Princess Ubolratana, however, made a high-profile appearance at the wedding reception of one of Thaksin’s daughters in Hong Kong just two days before the election. Photos and video of the event showed Thaksin welcoming her warmly.
Thailand’s monarchy is protected by strong lese majeste laws that make whatever is judged defamatory of the royal family punishable by three to 15 years’ imprisonment.


‘Clear risks’ for stability in China’s Pacific lending, Australian think tank warns

Updated 45 min 39 sec ago

‘Clear risks’ for stability in China’s Pacific lending, Australian think tank warns

SYDNEY: China’s financial largesse in the Pacific carries “clear risks” for stability if left unchecked, a Sydney think tank warned, while saying allegations of “debt-trap” diplomacy are so far overblown.
In a study released Monday, the influential Lowy Institute warned that fragile Pacific nations risked borrowing too much and leaving themselves exposed to demands from Beijing.
China has repeatedly been accused of offering lucrative but unserviceable loans to gain leverage or snap up strategically vital assets like ports, airports, or electricity providers.
While Lowy said allegations that China was engaged in “debt-trap” diplomacy in the Pacific were overblown, the trend was not positive and countries like Papua New Guinea and Vanuatu were dangerously exposed.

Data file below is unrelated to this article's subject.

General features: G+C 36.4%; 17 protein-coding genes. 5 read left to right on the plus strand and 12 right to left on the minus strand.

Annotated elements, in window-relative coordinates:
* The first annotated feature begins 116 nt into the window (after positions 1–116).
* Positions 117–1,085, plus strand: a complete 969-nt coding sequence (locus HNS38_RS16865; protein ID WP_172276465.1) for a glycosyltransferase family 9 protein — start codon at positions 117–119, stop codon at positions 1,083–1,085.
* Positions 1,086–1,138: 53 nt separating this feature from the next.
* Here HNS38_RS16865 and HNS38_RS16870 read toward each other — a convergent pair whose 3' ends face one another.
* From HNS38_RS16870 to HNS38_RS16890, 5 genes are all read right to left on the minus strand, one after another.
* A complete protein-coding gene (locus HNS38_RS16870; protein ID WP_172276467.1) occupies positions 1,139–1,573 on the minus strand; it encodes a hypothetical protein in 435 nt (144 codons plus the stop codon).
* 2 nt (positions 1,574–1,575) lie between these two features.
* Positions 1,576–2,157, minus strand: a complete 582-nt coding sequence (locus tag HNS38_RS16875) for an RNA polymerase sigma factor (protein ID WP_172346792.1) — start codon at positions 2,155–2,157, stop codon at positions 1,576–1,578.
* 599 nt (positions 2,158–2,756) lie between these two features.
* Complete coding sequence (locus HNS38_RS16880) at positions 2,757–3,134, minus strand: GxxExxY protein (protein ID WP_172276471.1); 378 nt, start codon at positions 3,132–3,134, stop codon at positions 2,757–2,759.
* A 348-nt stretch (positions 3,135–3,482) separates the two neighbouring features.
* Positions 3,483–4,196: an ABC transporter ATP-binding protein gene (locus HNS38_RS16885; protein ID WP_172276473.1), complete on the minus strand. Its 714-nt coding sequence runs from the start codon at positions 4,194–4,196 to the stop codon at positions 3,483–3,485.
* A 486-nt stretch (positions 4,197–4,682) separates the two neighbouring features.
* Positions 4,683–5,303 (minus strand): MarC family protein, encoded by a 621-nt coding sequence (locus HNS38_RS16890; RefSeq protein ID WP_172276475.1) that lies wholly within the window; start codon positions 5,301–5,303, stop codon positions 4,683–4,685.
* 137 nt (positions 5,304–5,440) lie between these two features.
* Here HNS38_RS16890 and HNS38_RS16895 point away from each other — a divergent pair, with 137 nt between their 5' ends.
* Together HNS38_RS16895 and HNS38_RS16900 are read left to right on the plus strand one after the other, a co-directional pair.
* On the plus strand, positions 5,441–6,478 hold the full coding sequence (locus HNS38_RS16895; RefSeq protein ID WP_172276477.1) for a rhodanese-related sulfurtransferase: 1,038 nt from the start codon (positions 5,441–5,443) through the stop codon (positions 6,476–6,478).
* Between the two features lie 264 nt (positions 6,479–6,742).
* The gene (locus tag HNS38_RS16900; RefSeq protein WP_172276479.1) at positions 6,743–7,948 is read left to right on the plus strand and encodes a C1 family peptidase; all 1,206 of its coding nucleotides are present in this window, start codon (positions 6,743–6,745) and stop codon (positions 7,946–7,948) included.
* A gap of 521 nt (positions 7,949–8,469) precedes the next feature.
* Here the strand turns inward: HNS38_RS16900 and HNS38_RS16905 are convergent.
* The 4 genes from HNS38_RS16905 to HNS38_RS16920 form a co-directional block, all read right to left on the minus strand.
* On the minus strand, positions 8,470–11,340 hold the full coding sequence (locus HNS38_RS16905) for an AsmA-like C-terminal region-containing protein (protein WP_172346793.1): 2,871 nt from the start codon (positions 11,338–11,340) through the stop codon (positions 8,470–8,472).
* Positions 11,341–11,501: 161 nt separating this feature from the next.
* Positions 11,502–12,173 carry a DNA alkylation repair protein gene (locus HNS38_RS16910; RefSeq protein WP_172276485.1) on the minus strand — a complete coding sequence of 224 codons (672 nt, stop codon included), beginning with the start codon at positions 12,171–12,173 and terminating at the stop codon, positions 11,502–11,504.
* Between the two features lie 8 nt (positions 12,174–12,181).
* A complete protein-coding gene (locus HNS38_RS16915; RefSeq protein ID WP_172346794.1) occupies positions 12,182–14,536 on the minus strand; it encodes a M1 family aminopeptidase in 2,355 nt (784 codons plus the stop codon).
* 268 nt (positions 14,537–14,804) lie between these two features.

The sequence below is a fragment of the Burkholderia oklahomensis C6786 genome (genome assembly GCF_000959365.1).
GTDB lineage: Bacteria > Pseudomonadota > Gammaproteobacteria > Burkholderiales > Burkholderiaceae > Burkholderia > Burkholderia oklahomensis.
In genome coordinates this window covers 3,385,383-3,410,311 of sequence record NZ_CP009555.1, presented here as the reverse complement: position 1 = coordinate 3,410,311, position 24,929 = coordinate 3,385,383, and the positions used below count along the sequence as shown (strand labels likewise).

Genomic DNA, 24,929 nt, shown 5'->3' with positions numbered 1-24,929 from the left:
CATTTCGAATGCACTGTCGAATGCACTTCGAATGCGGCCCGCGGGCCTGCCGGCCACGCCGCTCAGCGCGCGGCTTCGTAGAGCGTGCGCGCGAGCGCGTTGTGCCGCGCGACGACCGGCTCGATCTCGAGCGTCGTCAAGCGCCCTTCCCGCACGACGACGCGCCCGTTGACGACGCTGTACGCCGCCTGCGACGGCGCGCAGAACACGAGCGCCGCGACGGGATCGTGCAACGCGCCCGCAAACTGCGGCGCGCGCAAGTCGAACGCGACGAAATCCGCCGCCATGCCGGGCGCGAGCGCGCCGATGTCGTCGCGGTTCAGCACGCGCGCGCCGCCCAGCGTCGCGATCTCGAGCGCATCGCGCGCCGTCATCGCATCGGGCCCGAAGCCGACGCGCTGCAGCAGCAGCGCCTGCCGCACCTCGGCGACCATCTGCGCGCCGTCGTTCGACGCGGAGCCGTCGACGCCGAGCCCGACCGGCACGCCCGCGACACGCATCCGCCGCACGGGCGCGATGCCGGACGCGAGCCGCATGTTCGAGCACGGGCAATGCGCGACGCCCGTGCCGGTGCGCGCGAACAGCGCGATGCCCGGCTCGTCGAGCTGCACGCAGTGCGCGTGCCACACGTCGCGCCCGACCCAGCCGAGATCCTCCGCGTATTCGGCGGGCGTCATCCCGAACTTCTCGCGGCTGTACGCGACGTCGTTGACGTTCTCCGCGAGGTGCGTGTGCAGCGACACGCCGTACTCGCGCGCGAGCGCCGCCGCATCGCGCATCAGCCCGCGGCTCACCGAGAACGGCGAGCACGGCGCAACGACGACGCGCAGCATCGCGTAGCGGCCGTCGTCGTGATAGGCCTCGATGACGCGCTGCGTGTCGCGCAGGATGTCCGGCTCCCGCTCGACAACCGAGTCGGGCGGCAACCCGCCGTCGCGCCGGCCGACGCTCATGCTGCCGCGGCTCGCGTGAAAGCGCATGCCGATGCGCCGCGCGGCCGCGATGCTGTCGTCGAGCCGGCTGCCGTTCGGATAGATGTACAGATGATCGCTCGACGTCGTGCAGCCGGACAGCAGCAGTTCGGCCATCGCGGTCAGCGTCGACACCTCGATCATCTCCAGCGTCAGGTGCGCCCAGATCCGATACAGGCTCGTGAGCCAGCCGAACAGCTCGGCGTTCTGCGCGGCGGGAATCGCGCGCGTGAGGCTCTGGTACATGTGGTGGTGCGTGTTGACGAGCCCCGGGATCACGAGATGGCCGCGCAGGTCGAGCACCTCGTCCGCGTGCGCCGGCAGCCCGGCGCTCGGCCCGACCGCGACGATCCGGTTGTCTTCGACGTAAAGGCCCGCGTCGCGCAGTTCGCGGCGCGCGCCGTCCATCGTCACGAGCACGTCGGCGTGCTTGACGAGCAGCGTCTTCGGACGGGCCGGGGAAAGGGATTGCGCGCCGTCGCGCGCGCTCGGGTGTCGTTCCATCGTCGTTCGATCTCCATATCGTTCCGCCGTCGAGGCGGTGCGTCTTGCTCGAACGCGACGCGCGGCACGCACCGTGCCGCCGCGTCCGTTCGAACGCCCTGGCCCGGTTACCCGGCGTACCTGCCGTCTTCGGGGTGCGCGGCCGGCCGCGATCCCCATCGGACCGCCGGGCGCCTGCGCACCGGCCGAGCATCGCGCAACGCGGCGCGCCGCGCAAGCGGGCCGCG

Between 2011 and 2018, China committed loans to the region worth $6 billion — around 21 percent of regional GDP.
A majority of that money, $4.1 billion, was earmarked for Papua New Guinea.
Only a fraction, less than $1 billion, has so far been dispersed but China is still the single largest creditor in Tonga, Samoa, and Vanuatu.
“The sheer scale of Chinese lending and the lack of strong institutional mechanisms to protect the debt sustainability of borrowing countries mean a continuation of business as usual would pose clear risks,” the report said.
The South Pacific has become a forum for intense competition for influence between China, the United States, and Australia in recent years.
The island nations sit on a vital shipping crossroad, contain vast reserves of fish stocks, and provide a potential base for leading militaries to project power well beyond their borders.
Beijing has stepped up engagement in the region through a series of high profile visits and no-conditions lending via its Belt and Road Initiative.
The Solomon Islands and Kiribati recently announced they would switch diplomatic recognition from Taiwan to Beijing after a long courtship by the country’s Communist leaders.
Six Pacific governments are currently debtors to Beijing — the Cook Islands, Fiji, Papua New Guinea, Samoa, Tonga, and Vanuatu.
Lowy said many of China’s loans carry a modest two percent annual interest rate.
But it warned that China would need to adopt formal lending rules if loans were to be made sustainable as natural disasters like earthquakes, cyclones and tsunamis can quickly upend countries’ ability to pay back loans.
“Three small Pacific economies — Tonga, Samoa, and Vanuatu — also appear to be among those most heavily indebted to China anywhere in the world,” it said.